UTA helps Native Americans learn to save own languages
By Diane Smith
Posted Sunday, Jun. 05, 2011
ARLINGTON -- Hutke Fields pictures a time when younger generations of Natchez people use his tribe's native tongue at ceremonies, while sharing oral histories and during everyday talk at home.
But Field's vision is complicated by the fact that only six people, out of about 10,000 members of the Natchez tribe in Oklahoma, still speak the language.
"We'll lose it if we don't use it," said Fields, who received assistance last year during a workshop dedicated to helping American Indian communities in Oklahoma to bring back disappearing languages.
Fields is a participant in the Breath of Life project -- a joint effort by experts from the University of Texas at Arlington and the University of Oklahoma -- in which linguists mentor American Indians so they can better recover endangered languages.
It is modeled after a project at the University of California, Berkeley.
"We are growing field linguists," said Colleen Fitzgerald, associate professor and chairwoman of UT Arlington's Linguistics Department. "We are transferring knowledge to community members so they can teach their own languages."
The first workshop was held in summer 2010 at OU in Norman, Okla., which is also the site of the Sam Noble Oklahoma Museum of Natural History. Members of three American Indian communities took part: the Osage, Otoe and Natchez.
Linguists and American Indians will be able to work together again next May. The project recently got a funding boost that will allow for a second workshop, Fitzgerald said.
The project team received a total of $90,000 in grant money from the National Science Foundation, an independent federal agency that helps support research at colleges and universities.
The grant is spread over two years.
Besides training American Indian community members to be linguists on the ground, UT Arlington will be working to create linguistic databases that will ultimately enable the creation of online dictionaries and collections of texts in various languages, Fitzgerald said.
Each community will have a database which will also be stored in a repository at the Noble museum.
Oklahoma was described as a "hot spot" of linguistic diversity by experts in National Geographic's Enduring Voices Project, said Mary Linn, associate curator of American Indian languages at the Noble museum and an associate professor of anthropology at OU.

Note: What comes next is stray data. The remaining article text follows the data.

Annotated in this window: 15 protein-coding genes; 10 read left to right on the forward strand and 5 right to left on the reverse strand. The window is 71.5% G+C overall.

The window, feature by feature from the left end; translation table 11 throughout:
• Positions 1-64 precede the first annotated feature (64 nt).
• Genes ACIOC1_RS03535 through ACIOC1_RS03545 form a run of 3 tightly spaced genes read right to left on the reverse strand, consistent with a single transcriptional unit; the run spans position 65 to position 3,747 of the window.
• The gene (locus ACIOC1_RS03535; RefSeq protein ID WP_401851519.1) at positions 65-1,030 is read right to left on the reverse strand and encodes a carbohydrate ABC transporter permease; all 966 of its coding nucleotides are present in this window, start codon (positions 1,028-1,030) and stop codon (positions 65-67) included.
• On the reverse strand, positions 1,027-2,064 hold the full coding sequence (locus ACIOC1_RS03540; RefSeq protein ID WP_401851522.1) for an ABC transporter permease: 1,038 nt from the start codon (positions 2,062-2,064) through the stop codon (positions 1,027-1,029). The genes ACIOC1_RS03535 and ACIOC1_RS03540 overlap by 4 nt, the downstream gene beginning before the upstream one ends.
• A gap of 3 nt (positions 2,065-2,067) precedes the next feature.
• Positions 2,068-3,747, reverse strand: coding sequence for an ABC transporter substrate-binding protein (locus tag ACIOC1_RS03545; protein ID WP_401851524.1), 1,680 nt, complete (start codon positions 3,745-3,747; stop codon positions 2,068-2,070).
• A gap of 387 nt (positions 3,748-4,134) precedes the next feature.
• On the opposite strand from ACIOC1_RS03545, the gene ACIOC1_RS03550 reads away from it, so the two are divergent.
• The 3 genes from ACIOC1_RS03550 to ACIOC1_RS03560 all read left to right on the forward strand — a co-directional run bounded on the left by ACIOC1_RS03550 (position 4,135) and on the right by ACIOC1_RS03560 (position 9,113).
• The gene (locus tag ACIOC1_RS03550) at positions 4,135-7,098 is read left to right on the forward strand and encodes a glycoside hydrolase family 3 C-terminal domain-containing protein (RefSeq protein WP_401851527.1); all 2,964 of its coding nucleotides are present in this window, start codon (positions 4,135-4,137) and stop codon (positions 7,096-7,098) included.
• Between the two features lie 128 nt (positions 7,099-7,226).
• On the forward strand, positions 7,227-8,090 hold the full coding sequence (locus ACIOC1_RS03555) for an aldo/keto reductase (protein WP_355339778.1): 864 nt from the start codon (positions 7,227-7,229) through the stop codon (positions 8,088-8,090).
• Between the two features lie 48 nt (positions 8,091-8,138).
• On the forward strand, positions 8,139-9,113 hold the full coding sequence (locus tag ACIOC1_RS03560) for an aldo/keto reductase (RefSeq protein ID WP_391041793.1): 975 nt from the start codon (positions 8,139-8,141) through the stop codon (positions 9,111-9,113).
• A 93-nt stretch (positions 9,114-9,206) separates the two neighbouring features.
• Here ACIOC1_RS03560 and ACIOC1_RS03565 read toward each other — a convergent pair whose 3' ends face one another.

As North America was settled by whites, many tribes were forced to move to Oklahoma. As a result, there is not only a great deal of linguistic diversity, but also high levels of language endangerment, Linn said.
The languages grew even more endangered as American Indians assimilated to English-speaking culture that dominates society.
"It's hard to resist shifting to English," Linn said, adding that many small tribes picked up the languages of larger tribes.
Today, language sleuths rely on tribal records, grammar and alphabets that were often chronicled by missionaries, military generals and tribes. President Thomas Jefferson also collected word lists, Linn said.
Fields said the project allowed his community to computerize a dictionary and research. Now, Natchez people in South Carolina can practice with their Natchez friends in Oklahoma. This also allows Natchez histories to flow more readily from elders who still tell of their contributions to America as farmers expert in corn and beans.
Their histories tell of a people displaced from the Gulf Coast and of deaths from influenza that followed early encounters with European explorers.
"I grieve daily over the loss of cultural values," said Fields, principal chief for the tribe. "It takes a community and economy and people who want to preserve."
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